Sean and Paul met eight years ago. They live together, they love each other but they rarely have sex any more and if they ever do it, it is on a Saturday morning before the shopping.

It was different when they first met. They couldn’t take their hands off each other 24/7. But sex rarely happens now and it is never talked about.

If you asked them if they are happy with this arrangement, you would get different answers from each of them. Sean would say he would definitely like more sex. Paul would say they are just
comfortable being with each other and talking about sex is unnecessary.

They will have no idea that each other feels differently about the matter.

Some guys in long-term relationships are very contented being just good companions, having household and domestic lives with well-known rituals that engender feelings of warmth and safety.

Life moves along quite nicely without sex being mentioned, thank you very much! And that is fine, provided both agree on that being the case.

What is missing for many, though, is a real sense of intimacy, of being loved for who they are, that only sex can bring.

Maybe it is time they sought sex outside the relationship, you say. Contrary to popular belief few couples find this situation comfortable, someone always gets left out and the emotional issues are usually too hard to deal with in the end.

So what has happened to Sean and Paul and what is the best way to navigate their sex lives from here? Automatic domestic rituals, like shopping, watching TV, cooking and going out to work and play, have replaced the emotional aspects of their lives.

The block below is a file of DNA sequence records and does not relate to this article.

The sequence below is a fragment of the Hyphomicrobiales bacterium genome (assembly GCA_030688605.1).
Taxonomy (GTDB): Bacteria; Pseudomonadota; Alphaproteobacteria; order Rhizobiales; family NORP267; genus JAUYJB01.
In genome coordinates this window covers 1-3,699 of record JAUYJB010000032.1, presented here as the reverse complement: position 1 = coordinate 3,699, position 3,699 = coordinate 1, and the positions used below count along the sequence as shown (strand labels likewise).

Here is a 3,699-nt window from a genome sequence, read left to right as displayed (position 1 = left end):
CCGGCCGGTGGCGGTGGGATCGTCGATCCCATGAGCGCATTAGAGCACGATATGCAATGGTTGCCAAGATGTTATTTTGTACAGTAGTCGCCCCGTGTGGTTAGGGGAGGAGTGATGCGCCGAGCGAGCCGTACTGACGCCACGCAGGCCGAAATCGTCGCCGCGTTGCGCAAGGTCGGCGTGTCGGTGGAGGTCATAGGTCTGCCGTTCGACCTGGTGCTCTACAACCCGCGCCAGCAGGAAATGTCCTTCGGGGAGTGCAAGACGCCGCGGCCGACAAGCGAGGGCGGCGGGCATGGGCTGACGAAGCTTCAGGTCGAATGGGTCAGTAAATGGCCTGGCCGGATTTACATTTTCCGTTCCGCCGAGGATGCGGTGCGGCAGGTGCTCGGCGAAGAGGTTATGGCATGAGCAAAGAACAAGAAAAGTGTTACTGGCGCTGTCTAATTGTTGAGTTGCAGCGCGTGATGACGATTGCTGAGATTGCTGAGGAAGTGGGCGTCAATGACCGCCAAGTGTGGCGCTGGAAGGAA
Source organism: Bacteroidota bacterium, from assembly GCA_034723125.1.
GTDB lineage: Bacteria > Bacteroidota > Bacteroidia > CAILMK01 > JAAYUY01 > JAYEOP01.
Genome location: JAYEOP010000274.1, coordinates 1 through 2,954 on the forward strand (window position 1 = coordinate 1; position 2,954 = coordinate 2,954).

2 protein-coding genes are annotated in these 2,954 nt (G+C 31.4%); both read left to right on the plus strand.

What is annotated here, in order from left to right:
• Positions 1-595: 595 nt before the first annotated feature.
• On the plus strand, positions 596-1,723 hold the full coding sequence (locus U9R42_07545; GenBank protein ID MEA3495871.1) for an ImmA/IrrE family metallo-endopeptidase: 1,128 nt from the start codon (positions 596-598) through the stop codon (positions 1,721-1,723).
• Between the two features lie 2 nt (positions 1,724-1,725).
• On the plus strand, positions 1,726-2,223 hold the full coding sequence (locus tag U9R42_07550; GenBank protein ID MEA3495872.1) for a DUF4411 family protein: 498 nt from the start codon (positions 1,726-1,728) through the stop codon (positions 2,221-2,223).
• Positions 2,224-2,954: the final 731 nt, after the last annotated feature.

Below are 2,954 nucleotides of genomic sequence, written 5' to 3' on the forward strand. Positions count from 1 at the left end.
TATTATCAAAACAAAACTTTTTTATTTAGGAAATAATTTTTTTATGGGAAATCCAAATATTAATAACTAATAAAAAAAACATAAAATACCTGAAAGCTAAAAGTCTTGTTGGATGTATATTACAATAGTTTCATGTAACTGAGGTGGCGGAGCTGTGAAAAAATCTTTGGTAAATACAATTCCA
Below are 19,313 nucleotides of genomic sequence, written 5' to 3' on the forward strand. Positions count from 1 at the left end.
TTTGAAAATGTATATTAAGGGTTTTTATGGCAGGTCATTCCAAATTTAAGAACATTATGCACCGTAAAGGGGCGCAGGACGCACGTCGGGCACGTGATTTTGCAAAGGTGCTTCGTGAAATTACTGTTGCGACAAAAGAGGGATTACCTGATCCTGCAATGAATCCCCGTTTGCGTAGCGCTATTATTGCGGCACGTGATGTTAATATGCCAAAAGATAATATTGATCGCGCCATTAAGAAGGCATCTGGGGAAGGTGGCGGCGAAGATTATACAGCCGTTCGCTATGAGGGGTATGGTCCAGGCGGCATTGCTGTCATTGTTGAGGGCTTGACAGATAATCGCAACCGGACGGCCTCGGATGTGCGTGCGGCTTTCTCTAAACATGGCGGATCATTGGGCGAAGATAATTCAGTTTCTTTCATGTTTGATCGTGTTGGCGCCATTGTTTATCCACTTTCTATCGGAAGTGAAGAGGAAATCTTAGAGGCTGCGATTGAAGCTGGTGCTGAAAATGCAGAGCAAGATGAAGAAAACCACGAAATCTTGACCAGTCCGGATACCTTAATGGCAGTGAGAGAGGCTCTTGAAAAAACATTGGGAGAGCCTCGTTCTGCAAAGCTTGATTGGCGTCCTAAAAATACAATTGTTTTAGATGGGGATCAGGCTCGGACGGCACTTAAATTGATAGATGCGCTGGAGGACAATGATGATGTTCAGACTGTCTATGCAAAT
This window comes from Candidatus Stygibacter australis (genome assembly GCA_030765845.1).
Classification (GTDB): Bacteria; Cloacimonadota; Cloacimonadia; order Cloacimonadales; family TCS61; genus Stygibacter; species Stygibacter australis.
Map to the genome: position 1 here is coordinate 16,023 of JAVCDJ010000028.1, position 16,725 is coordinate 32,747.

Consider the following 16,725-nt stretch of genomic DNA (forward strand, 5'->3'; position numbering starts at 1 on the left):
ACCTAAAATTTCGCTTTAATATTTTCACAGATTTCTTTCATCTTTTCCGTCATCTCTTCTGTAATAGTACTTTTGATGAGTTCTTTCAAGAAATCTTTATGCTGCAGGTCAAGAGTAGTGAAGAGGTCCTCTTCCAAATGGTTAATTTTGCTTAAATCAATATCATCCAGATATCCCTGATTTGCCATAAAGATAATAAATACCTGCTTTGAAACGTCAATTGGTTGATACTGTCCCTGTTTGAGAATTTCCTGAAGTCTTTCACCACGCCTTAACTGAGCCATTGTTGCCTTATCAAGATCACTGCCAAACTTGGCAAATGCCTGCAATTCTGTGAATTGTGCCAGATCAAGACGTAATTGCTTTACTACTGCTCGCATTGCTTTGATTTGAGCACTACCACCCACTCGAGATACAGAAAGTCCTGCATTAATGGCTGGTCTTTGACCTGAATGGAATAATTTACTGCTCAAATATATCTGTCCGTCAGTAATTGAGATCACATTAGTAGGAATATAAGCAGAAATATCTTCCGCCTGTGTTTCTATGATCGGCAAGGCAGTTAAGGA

The first thing to do, is get emotional! Start by having ‘that’ talk every now and again. Set a time to have ‘that’ talk over dinner, and a bottle of wine would be good too, and ask each other how they feel about their relationship and their sex life.

This will break the ice and Sean and Paul will begin to hear emotions and feelings they haven’t heard for a long time.

If they feel vulnerable doing this, this is good. Being vulnerable provides the intimacy that has been missing for so long. (Feeling vulnerable and having dreams together are the cornerstones of an intimate relationship.)

Our brains stop sexualising our boyfriends when we have been together a long time — he is well-known, he is safe and domestic life is comfortable. The brain is lazy and like any muscle it
needs a sex work-out now and again. This means consciously thinking about your boyfriend at some time during the day in a sexy way.

Think about how sexy he was when you first met, the sex you had then and the risks you took doing it. Think about him in wet pair of Speedos or in a great pair of gorgeous white underwear.

Yum! Think about how great his chest is, his legs are and how handsome and kind he is.

You might need a little visual help as well and it might just be a wank at the start but when you begin to share sex, your brain releases some great yummy chemicals, which provide you with feelings of closeness, being wanted/validated and feelings of great intimacy. None of these you can get from shopping.

INFO: [email protected] or see gaycounselling.vpweb.com.au. Gerry specialises in couple counselling.

© Star Observer 2022 | For the latest in lesbian, gay, bisexual, transgender, queer and intersex (LGBTIQ) news in Australia, be sure to visit starobserver.com.au daily. You can also read our latest magazines or Join us on our Facebook page and Twitter feed.